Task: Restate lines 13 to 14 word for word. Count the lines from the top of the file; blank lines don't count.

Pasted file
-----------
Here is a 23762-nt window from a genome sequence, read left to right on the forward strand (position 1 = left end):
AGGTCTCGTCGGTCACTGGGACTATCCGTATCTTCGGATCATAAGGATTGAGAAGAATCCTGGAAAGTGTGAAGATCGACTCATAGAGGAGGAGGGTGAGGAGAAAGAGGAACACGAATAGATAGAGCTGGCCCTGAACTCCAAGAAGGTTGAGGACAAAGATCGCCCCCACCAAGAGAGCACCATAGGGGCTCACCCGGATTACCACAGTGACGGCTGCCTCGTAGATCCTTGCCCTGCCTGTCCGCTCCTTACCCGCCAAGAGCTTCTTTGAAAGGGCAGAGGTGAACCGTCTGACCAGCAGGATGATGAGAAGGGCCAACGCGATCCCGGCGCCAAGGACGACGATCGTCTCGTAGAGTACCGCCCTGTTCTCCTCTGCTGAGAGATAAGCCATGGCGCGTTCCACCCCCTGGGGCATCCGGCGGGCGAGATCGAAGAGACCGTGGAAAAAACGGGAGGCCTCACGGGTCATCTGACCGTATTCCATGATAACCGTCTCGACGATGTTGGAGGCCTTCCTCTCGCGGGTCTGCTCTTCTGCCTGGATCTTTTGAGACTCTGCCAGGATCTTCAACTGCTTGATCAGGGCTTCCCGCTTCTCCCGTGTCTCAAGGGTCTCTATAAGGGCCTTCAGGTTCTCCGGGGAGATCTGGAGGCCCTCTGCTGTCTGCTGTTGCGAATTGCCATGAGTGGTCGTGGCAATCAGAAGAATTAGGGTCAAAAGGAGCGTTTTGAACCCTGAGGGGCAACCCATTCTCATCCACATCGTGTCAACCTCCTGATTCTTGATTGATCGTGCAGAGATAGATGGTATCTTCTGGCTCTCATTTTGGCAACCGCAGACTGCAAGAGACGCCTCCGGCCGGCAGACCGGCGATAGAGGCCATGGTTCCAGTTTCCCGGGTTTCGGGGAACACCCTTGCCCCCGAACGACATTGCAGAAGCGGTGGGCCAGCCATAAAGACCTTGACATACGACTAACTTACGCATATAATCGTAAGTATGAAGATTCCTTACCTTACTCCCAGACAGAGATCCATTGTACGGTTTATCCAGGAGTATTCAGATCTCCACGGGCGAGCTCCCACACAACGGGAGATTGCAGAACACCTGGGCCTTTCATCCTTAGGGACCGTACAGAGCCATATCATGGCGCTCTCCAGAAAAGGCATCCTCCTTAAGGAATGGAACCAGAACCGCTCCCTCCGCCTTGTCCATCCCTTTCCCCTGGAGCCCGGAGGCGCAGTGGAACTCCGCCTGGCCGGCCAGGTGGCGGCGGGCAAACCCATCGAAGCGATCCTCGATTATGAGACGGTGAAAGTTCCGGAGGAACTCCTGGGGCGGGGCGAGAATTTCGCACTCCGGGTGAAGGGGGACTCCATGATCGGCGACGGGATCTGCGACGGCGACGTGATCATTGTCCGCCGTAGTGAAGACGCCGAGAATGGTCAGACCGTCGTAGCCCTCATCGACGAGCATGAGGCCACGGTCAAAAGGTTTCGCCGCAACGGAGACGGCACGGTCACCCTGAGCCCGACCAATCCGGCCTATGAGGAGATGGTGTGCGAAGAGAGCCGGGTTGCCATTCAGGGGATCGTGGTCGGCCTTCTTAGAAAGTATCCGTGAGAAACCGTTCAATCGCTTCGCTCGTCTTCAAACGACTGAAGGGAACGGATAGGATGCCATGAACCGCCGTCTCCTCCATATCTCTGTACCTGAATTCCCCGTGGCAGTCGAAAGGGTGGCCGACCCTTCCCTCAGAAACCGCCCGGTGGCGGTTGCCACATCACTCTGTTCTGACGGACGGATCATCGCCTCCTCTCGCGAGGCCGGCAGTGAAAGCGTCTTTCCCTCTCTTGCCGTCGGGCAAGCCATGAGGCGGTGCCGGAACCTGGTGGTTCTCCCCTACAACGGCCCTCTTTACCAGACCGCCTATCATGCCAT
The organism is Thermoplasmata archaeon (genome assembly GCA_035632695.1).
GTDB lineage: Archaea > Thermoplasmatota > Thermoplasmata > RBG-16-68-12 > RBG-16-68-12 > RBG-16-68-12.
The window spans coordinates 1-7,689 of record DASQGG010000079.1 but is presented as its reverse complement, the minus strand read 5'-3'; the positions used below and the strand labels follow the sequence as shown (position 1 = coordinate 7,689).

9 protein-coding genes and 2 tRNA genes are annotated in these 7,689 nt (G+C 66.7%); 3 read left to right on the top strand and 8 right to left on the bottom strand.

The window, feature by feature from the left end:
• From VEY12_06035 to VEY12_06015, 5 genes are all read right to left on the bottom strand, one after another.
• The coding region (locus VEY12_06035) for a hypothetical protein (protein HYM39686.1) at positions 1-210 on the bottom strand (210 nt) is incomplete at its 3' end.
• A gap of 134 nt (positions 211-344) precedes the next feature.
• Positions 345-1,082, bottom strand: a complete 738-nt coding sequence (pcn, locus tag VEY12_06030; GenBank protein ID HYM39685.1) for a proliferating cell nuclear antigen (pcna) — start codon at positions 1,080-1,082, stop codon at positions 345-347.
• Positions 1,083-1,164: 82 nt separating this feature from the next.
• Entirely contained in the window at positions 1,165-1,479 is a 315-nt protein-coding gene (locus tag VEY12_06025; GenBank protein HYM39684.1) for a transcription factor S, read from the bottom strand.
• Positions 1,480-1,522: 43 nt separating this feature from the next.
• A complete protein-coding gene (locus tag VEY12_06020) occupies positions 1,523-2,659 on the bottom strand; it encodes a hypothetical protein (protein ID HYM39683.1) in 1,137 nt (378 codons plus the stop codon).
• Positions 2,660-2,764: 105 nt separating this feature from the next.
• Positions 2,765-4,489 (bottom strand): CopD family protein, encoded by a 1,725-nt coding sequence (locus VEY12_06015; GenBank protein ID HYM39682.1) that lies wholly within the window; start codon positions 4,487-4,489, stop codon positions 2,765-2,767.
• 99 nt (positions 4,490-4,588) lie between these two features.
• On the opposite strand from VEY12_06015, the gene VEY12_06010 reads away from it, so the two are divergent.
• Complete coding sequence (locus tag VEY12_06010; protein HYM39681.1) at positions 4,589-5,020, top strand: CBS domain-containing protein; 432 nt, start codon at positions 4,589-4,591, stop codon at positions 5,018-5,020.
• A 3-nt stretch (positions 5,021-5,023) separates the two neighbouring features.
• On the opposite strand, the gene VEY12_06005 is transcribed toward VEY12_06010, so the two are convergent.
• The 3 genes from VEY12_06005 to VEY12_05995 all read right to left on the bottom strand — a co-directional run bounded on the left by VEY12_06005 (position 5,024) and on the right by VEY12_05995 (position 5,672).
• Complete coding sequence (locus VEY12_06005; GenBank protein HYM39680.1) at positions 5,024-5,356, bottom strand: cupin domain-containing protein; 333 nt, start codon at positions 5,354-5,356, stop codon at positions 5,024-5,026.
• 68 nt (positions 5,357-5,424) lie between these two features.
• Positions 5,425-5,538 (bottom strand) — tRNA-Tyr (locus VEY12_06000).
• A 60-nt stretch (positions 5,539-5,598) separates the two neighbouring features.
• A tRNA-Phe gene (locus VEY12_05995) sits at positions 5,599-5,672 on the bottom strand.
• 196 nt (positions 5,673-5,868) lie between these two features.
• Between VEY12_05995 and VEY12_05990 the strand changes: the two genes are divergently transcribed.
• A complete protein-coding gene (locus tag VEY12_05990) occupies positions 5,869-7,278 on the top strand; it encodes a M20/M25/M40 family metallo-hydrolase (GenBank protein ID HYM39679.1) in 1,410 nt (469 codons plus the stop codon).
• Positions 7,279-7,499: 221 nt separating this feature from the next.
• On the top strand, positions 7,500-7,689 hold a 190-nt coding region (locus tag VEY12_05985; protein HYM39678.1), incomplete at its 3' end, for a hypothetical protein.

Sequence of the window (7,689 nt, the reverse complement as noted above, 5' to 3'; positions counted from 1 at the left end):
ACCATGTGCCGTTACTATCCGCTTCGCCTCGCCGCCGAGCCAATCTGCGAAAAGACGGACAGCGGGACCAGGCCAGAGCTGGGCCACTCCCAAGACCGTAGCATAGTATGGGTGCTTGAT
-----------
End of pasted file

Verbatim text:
• Entirely contained in the window at positions 1,165-1,479 is a 315-nt protein-coding gene (locus tag VEY12_06025; GenBank protein HYM39684.1) for a transcription factor S, read from the bottom strand.
• Positions 1,480-1,522: 43 nt separating this feature from the next.